Partners in Recovery
Methow Salmon Recovery Foundation (MSRF) and Yakama Nation Fisheries Resource Management have formed a partnership to restore coho salmon populations to the Twisp River basin.
Juvenile Coho Acclimation in the Twisp Ponds
In the spring of 2009, Yakama Nation Fisheries Resource Management and MSRF formed a partnership with the goal of restoring sustainable coho salmon populations to the Twisp River basin. As part of this partnership, the MSRF Twisp Ponds, a series of naturalized pools and streams in the lower Twisp River watershed, serve as a juvenile rearing facility for coho. These young fish are the offspring of adults that have successfully made the difficult 600 mile journey back to the Methow Basin.
The juvenile coho are transported to the ponds in the early spring when they are about a year and a half old. They are reared in the ponds and then released to the Twisp River in early May of the same year. In the first year of the program, 35,000 coho were reared in the MSRF ponds. This was increased to nearly 90,000 fish by 2012.
Coho Salmon: Restoring Historic Populations
Historically, it’s estimated that between 38,000 and 51,000 adult coho returned every year to mid-Columbia tributaries. In the Methow, adult numbers are estimated to have been between 23,000 and 31,000. By the end of the 20th century, these natural coho populations no longer occupied many of their historic rivers, including the Twisp and the Methow.
Coho populations were decimated by impassable dams, harmful forestry practices, unmanaged development, unscreened irrigation diversions, and the lack of early harvest regulations in the ocean and lower Columbia River. Following the completion of the Priest Rapids Dam in 1960, the number of adult coho returning upstream of the dam declined rapidly. By 1994, an average of only 16 adult coho were counted upstream of Priest Rapids.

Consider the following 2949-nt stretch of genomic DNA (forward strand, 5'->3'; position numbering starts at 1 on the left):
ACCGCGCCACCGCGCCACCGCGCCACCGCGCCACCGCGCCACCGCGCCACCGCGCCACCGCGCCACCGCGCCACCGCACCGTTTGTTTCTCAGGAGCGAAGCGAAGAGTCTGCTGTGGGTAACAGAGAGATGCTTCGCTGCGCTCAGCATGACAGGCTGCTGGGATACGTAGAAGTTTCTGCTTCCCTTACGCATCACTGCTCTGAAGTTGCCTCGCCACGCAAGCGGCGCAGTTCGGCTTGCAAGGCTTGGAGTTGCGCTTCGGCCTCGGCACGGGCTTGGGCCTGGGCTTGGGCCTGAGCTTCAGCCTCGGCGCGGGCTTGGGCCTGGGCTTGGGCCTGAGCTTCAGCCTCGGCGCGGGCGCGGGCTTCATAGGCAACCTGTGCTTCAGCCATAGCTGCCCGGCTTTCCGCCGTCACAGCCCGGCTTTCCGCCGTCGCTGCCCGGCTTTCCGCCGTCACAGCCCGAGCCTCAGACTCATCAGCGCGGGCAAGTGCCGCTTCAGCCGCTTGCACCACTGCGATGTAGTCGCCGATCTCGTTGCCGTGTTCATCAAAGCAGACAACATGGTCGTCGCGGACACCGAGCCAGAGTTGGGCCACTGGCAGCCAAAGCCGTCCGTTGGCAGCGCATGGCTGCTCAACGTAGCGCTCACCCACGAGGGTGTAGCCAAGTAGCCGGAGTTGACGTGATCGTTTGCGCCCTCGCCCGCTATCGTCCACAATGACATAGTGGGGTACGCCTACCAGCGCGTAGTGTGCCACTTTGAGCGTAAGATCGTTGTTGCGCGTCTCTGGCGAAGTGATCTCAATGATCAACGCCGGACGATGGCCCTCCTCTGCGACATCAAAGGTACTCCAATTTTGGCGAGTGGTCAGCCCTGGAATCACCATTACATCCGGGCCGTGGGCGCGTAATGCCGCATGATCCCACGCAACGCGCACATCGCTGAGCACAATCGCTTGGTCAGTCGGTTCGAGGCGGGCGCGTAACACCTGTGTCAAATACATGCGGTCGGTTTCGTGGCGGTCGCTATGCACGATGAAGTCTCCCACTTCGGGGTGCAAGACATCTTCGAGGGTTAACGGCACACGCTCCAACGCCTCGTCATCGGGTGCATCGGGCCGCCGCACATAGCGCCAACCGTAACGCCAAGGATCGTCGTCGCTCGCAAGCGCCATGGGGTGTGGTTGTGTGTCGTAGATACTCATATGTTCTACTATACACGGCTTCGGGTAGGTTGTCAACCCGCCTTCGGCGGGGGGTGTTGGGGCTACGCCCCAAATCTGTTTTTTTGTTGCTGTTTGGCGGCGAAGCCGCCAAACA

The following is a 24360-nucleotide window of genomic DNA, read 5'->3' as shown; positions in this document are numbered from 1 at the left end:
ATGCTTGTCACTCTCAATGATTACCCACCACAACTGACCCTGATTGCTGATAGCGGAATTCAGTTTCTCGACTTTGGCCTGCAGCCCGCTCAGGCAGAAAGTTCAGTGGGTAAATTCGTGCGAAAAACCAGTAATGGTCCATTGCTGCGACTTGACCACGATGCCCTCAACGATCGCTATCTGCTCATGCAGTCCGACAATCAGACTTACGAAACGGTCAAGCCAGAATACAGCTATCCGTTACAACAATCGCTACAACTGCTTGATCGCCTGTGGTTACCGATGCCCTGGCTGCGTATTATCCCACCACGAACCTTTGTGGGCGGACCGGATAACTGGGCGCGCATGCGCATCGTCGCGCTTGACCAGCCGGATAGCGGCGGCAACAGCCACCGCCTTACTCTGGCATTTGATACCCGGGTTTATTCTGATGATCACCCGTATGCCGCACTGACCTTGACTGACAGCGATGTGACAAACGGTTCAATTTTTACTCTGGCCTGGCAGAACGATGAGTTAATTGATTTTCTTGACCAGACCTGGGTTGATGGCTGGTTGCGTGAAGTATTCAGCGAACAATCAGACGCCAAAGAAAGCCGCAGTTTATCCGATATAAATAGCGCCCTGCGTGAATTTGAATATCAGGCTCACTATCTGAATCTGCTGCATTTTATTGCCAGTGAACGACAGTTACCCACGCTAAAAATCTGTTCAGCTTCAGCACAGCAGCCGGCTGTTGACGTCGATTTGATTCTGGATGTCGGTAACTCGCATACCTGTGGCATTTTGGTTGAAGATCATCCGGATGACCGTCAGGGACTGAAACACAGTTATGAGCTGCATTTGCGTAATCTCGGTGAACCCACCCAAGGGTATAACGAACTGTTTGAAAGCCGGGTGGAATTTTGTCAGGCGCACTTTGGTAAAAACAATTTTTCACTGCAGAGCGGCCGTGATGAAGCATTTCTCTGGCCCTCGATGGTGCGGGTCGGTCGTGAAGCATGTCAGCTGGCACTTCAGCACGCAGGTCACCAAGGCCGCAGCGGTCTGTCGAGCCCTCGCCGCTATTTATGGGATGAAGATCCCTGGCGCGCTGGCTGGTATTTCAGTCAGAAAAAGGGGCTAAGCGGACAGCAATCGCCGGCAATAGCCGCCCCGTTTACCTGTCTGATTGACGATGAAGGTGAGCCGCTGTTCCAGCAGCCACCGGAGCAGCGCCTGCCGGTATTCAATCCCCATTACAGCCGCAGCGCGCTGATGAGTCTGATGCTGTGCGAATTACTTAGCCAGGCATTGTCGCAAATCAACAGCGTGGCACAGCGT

In 1996 the Yakama Nation, in cooperation with state, local and federal agencies and funded by the Bonneville Power Administration, began studies to determine if the natural coho stocks that once returned to the mid-Columbia region could be re-established. As a result, the Yakama Nation has developed a program of coho reintroduction in the Methow and Wenatchee sub-basins.
The long-term vision of the program is to re-establish naturally spawning coho populations in the mid-Columbia tributaries to biologically sustainable levels that provide significant harvest in most years. Today, the project is showing many signs of success, and returning numbers of adult coho are on the rise.